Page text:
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Analyze this! Thepool.com’s ASA censured
advertising campaign

What was the campaign?
Thepool.com’s controversial and, according to the Advertising Standards Authority (ASA), irresponsible and ‘Utterly reprehensible’ under -18 print campaign in the UK.

What media were used?
A leaflet, an ad in free UK daily newspaper Metro and an ad in London weekly lads’ magazine, Zoo.

How much did it cost?
Probably minimal, perhaps between £ 10,000 and £ 20,000.

What was the aim? 
The aim of this campaign was to generate awareness of the brand, thepool.com, by running an extremely insensitive offline advertising campaign, the sole purpose of which was to provoke a reaction and generate publicity.  They obviously agree with the adage there is no such thing as bad PR.  However, in this instance I rather think there actually is.

What do we think?
To be frank.  I was appalled with the adverts (cheap creative cheap shot) and wholeheartedly agree with the ASA’s decision to pull them.  I think at this time, when others in the industry are toeing the line in the wake of the Department of Culture.  Media and Sport’s guidelines, such behavior is just plain selfish and irresponsible.
      Furthermore, regardless of whether or not it is technically legal for 16 and 17-year- olds to play the pools, it is morally reprehensible to advertise to them.  On the flip side, however, this gives the industry the perfect opportunity to distance itself from thepool.com, condemn its actions and again the moral high ground.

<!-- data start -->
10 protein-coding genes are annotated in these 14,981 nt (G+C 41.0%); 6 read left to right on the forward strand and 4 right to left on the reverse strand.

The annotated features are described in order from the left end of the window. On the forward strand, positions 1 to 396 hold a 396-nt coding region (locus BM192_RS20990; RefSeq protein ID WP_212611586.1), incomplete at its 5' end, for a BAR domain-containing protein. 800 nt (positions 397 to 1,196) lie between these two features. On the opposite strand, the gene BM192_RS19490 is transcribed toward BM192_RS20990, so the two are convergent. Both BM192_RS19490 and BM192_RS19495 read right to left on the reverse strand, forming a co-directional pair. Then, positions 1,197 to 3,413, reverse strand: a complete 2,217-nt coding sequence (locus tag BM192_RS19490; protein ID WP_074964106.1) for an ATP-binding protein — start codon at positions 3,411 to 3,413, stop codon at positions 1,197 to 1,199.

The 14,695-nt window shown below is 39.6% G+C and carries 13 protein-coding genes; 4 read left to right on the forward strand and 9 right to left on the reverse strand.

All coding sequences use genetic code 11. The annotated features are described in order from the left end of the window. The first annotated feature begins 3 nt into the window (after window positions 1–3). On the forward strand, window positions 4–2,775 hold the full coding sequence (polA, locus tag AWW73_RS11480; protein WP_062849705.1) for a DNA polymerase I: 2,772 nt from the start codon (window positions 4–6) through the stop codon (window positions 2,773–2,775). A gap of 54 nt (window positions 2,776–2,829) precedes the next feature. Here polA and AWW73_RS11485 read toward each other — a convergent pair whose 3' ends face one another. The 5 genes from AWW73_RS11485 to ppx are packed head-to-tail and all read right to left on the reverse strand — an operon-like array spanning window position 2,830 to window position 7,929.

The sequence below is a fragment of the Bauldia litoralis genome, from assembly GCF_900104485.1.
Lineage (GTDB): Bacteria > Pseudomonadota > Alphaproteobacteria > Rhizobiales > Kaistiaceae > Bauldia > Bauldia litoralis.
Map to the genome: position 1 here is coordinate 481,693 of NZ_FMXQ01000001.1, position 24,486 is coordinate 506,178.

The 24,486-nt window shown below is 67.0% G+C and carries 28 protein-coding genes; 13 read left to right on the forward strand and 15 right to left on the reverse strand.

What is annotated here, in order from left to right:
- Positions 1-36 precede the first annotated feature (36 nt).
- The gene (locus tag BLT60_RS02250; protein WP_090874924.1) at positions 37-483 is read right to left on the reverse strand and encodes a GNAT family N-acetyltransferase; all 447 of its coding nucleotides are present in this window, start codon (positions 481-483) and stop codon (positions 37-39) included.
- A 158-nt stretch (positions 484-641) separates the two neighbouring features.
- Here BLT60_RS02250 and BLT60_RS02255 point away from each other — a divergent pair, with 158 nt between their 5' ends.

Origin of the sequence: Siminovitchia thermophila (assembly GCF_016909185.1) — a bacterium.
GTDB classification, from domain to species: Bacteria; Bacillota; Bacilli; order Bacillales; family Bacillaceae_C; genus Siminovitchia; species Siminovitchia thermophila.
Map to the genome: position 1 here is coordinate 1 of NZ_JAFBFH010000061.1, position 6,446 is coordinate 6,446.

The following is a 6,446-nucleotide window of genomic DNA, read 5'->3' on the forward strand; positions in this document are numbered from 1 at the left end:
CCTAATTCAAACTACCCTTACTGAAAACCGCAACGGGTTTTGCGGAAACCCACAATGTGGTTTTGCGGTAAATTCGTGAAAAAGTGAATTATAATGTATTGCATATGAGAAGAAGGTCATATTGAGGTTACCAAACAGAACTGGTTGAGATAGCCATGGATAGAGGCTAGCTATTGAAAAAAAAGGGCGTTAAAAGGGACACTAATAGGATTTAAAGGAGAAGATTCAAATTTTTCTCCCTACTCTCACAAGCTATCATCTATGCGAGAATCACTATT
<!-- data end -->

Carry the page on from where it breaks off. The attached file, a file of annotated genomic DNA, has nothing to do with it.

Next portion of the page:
Bodog  tries to sew up NFL deal

Bodog has offered a deal to the US National Football League (NFL) which would give the exclusive rights to the NFL’s internet content.  The NFL’s current agreement expires in May and Bodog is “considering a deal likely to be worth hundreds of millions of dollars”.
      Calvin  Ayre, founder and chief executive of Bodog.com, told eGaming Review.  “We are confident a partnership of this nature would be a sound business decision for both parties.”
      NFL is a bastion of US sport and the SuperBowl is the highlight of the US sporting calendar.  This year, 800 million viewers watched the game in 229 countries.  Ayre said: “Here is an opportunity to blend a traditional form of entertainment with the world of digital entertainment.  This year, we added digital music distribution and TV production to our offerings, so our offer to secure internet rights to NFL’s digital content properties can be considered a natural next step.”
      Ayre added he thought a partnership of this nature would align with Bodog.com’s long-term business objectives to becomes a standalone entertainment brand.  “football is enjoyed by millions, and if we can make the game more enjoyable and interactive, then wonders can be done for our brand and to the popularity of one of the US’ greatest pastimes.”